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The Sierra Club recently released a report identifying the best and worst transportation projects across the nation – Smart Choices, Less Traffic: the 50 best and worst transportation projects in America.  The report highlights projects based on their oil use, environmental, health, land use, and economic impacts.  The report identifies a disconnect between the American public’s support for transportation choices, which continues to grow, and the need for more diverse transportation system, and the way in which we have been allocating our transportation funding – namely, that that funding has been focused on roads and automobiles to the detriment of other modes.

Two projects on the list are from Ohio, both from Cincinnati.  One of the projects, the Cincinnati Streetcar, is on the Best list, while the other project, the Eastern Corridor Highway, is on the Worst list.  These two projects stand in stark contrast, as the Streetcar will provide a link between the downtown business district of Cincinnati and the Findlay Market and Over-the-Rhine districts, offering greater transportation options while reducing emissions and driving economic development and revitalization.  The Eastern Corridor Highway, on the other hand, would expand and reroute the existing State Route 32, which would include building a new bridge over the environmentally sensitive National and State Wild and Scenic Little Miami River, fragmenting the Village of Newtown while exposing surrounding villages and neighborhoods to higher travel speeds, emissions, and traffic volumes, and facilitating more sprawl development in Cincinnati’s exurbs.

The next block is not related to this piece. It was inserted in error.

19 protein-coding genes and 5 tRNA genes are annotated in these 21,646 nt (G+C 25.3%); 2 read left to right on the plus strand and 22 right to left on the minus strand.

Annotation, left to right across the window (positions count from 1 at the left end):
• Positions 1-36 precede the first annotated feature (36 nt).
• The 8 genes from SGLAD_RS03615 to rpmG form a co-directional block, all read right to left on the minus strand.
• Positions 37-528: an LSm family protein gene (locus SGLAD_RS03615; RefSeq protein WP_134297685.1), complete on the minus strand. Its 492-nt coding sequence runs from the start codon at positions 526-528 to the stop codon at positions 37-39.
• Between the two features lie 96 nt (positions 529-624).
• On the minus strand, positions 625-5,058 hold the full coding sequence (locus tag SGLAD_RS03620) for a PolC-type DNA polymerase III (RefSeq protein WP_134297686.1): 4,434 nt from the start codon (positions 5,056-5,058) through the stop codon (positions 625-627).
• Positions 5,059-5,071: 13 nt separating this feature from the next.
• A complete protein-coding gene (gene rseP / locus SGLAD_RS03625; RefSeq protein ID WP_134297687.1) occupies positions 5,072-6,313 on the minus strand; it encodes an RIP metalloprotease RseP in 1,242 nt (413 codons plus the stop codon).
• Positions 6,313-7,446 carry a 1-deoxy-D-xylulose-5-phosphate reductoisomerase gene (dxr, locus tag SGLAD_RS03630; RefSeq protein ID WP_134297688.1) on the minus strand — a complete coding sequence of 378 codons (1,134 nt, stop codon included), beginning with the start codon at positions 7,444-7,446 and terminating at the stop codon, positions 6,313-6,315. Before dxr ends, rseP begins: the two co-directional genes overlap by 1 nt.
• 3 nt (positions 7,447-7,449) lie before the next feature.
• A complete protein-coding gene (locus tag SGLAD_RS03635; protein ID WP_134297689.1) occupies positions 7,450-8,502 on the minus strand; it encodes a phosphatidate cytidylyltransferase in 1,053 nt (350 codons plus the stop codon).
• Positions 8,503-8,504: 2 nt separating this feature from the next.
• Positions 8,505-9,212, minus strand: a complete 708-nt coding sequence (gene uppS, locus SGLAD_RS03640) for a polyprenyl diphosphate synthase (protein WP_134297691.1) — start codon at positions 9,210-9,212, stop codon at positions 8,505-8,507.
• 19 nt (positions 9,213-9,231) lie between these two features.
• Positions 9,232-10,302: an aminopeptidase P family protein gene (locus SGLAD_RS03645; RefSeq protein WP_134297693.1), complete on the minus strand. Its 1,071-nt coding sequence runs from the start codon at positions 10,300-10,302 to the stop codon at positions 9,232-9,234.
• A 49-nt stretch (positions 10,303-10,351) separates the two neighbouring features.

The Streetcar project is an incisive investment in Cincinnati’s future.  Projects such as streetcars and light rails are linked to greater economic activity and provide exciting opportunities for transit-oriented development.  Transportation amenities such as streetcars also are critical in attracting young professionals and top talent, who are more likely to choose the city they want to live in before selecting the job they want.  The desire by young professionals to live in vibrant, diverse urban areas is not lost on the business community either, and more and more businesses are making the conscious choice to locate themselves in cities that offer lots of amenities because those cities attract and retain talented workforces.

The Eastern Corridor Highway is a project born from the 1950s highway approach that we can build our way out of congestion.  The project was first suggested in the mid-1990s when gas prices were well below $2 per gallon.  Fast-forward to today and vehicle trips on the Eastern Corridor continue to decline and have fallen below their 1990s levels.  Its been clearly shown that “if you build it, they will come,” meaning that more and wider roads simply begat more car trips.  Not only is expanding State Route 32 into a major highway not a solution to congestion, but the increases in vehicle mile traveled that would come with it would increase oil use and transportation emissions, perpetuating Cincinnati’s perennial position as one of the worst US metros for air pollution.  Instead, the goal of expanding transportation choice, through increased transit service and improved bicycle and pedestrian facilities, should be the focus of the corridor

This Best and Worst report is a continuation of a 2002 report that was conducted in a similar way, for a similar purpose.  Of the projects of the Best list in 2002, about 80% were built, while the Bad list had far fewer completed.  Let’s hope that the projects in this report follow that same path, and that the Cincinnati Streetcar is completed and expanded as a centerpiece of the Queen City while the Eastern Corridor Highway is abandoned and forgotten.

Click here to see the full report